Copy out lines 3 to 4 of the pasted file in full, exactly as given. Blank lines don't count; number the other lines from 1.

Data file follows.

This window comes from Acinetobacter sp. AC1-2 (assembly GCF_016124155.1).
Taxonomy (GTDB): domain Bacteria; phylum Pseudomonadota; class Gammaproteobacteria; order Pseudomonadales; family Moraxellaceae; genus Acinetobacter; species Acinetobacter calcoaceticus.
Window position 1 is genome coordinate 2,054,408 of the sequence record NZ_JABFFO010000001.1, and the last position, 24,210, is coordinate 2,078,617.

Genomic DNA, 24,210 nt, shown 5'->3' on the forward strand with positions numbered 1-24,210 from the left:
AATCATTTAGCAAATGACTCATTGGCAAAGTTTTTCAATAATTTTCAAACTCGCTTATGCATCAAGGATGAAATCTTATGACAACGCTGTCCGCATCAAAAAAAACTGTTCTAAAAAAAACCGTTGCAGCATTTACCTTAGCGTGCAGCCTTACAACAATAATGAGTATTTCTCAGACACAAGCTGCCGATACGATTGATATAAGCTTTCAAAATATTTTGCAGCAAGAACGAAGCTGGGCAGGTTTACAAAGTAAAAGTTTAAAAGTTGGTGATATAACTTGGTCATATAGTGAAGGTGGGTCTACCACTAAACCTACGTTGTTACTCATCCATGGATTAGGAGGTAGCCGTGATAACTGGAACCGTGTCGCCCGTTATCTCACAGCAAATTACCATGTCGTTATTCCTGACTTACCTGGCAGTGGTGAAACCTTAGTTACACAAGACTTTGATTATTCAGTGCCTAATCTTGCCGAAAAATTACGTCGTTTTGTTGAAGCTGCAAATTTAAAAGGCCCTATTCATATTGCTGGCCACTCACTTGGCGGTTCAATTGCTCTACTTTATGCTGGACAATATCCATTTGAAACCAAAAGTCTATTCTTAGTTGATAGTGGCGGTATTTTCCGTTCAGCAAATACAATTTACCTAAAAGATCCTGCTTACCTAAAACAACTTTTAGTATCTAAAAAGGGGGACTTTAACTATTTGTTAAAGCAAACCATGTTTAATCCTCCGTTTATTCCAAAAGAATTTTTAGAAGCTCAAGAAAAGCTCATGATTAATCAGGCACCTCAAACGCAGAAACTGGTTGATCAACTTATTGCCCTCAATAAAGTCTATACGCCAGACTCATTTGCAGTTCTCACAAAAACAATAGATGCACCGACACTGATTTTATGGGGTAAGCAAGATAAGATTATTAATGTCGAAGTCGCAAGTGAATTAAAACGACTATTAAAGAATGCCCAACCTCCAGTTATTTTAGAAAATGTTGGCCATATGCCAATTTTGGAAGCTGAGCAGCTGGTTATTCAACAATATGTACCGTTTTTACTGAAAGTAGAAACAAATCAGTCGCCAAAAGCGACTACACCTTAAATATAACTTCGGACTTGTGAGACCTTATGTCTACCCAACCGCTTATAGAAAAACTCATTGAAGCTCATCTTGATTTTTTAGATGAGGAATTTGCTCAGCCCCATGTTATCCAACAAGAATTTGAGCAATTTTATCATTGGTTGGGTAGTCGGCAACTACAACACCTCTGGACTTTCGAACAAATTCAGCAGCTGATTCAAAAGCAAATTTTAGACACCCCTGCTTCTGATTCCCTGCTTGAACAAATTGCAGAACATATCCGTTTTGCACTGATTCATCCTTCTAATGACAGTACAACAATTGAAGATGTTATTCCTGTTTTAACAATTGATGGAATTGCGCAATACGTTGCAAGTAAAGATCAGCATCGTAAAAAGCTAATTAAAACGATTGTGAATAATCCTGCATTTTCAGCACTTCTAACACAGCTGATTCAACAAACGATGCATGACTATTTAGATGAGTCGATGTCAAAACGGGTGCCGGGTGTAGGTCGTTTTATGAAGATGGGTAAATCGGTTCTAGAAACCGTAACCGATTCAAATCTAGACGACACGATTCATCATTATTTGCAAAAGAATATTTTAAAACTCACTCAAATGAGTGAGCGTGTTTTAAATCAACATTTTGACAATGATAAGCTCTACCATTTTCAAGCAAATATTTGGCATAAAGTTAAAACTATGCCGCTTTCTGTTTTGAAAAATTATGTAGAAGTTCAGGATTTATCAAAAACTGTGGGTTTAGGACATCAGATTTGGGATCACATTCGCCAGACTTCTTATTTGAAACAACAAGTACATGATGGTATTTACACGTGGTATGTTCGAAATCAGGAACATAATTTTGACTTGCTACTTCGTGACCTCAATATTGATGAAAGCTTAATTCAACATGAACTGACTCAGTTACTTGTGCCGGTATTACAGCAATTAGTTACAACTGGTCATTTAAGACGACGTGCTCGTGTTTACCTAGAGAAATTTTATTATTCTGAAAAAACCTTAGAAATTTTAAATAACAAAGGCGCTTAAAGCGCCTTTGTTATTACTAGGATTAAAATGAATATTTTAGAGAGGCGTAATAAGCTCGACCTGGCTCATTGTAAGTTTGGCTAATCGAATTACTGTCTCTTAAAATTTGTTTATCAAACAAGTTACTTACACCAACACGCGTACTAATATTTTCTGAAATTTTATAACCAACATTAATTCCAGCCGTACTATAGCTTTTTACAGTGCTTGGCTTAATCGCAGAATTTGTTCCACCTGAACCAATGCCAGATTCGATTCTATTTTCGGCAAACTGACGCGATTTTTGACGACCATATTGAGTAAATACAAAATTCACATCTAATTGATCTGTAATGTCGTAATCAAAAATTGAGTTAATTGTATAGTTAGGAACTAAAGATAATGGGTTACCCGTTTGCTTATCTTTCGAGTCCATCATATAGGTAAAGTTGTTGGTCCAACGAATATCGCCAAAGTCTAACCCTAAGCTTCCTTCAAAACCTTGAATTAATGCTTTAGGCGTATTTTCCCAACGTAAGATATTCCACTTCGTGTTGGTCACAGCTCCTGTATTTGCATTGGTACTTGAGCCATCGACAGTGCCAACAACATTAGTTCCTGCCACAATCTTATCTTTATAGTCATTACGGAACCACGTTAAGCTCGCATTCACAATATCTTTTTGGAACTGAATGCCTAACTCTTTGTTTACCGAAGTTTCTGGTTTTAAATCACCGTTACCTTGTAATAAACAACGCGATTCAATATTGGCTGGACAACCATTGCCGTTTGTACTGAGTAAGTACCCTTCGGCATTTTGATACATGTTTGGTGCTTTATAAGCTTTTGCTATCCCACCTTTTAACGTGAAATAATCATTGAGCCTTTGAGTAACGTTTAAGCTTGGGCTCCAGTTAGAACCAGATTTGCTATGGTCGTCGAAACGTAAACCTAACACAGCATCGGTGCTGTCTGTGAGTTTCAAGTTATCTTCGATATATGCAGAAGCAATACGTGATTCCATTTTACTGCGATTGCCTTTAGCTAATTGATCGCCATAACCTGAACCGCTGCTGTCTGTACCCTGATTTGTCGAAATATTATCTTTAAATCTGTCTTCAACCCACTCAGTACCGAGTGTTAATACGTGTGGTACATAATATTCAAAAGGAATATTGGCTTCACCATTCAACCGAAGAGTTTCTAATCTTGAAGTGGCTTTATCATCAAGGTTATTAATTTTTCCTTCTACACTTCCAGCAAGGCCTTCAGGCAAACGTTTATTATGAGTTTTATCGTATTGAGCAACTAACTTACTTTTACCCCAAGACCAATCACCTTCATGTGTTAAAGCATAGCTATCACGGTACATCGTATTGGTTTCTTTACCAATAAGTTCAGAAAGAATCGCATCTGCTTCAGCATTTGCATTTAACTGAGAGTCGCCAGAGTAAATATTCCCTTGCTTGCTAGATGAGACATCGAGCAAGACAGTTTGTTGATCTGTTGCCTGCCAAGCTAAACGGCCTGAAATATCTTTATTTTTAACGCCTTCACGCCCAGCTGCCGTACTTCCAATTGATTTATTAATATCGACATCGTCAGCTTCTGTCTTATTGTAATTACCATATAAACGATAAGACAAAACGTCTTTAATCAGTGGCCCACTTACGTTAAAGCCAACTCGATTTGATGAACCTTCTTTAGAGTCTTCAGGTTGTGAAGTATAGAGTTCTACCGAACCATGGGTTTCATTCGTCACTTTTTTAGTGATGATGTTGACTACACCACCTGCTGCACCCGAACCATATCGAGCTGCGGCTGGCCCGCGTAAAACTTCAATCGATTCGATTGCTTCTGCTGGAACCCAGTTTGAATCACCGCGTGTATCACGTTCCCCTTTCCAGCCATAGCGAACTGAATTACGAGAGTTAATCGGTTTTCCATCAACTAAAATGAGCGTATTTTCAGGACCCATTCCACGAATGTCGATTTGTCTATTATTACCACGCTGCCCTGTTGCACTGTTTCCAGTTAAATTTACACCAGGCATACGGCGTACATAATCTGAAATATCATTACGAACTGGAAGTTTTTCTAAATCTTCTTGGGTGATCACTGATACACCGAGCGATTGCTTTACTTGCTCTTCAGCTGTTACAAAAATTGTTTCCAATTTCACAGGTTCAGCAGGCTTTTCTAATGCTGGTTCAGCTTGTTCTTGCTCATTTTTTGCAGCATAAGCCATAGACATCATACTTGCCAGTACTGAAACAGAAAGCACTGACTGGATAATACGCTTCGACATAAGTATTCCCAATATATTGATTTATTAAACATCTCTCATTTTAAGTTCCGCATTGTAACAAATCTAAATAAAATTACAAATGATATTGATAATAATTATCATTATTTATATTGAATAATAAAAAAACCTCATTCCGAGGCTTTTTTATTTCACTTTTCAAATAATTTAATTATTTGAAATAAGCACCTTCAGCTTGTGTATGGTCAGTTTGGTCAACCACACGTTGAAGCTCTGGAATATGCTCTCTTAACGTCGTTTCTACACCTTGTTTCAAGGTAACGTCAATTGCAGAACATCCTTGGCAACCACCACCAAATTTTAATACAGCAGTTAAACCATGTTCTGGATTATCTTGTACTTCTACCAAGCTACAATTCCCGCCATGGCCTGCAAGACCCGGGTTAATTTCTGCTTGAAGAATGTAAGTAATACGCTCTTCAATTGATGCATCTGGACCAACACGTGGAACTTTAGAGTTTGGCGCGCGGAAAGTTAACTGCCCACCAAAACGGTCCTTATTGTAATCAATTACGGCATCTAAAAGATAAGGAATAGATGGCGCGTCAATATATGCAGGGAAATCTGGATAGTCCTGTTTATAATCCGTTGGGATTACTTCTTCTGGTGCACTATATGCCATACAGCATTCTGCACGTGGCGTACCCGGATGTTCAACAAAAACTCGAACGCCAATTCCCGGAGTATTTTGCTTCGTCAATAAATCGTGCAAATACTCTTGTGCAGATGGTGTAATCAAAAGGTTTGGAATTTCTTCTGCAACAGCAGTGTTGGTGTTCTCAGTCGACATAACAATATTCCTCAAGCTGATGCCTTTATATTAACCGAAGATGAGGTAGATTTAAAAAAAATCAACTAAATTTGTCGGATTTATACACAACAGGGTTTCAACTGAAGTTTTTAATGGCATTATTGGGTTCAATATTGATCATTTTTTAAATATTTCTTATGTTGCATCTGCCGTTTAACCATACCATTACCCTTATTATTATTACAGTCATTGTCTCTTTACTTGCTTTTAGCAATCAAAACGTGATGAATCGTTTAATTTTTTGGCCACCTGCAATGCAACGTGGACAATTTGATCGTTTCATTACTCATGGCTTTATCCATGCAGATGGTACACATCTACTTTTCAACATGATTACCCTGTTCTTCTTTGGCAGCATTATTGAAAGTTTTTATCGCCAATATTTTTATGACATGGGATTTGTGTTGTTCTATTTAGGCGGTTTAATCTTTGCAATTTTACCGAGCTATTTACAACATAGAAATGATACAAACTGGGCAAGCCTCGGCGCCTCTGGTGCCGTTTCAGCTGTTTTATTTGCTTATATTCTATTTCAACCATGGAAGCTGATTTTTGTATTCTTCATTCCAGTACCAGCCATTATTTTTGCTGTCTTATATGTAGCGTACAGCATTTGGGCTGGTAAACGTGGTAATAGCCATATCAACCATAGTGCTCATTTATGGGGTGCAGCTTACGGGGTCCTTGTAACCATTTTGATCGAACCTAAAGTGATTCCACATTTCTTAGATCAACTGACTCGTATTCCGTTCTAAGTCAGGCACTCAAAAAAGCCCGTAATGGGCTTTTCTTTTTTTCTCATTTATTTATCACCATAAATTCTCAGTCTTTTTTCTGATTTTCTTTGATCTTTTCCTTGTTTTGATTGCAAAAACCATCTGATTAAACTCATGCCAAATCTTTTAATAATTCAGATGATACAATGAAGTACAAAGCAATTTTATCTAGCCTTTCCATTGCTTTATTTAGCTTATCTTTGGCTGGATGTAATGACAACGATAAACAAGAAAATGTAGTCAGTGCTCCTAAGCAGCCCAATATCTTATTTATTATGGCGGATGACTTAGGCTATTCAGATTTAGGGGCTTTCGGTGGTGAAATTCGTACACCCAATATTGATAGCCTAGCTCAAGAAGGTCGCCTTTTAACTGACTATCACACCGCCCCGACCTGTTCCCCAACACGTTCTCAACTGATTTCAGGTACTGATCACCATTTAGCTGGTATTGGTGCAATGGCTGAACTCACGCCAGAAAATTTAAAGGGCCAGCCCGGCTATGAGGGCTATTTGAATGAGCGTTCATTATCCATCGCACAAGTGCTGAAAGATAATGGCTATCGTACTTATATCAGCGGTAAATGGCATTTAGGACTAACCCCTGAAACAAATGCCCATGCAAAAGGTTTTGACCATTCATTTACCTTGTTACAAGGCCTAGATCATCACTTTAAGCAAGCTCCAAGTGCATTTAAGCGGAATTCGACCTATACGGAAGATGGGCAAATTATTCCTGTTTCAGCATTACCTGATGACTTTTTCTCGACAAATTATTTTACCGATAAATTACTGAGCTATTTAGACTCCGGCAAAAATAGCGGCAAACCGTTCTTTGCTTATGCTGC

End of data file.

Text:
Window position 1 is genome coordinate 2,054,408 of the sequence record NZ_JABFFO010000001.1, and the last position, 24,210, is coordinate 2,078,617.

Genomic DNA, 24,210 nt, shown 5'->3' on the forward strand with positions numbered 1-24,210 from the left: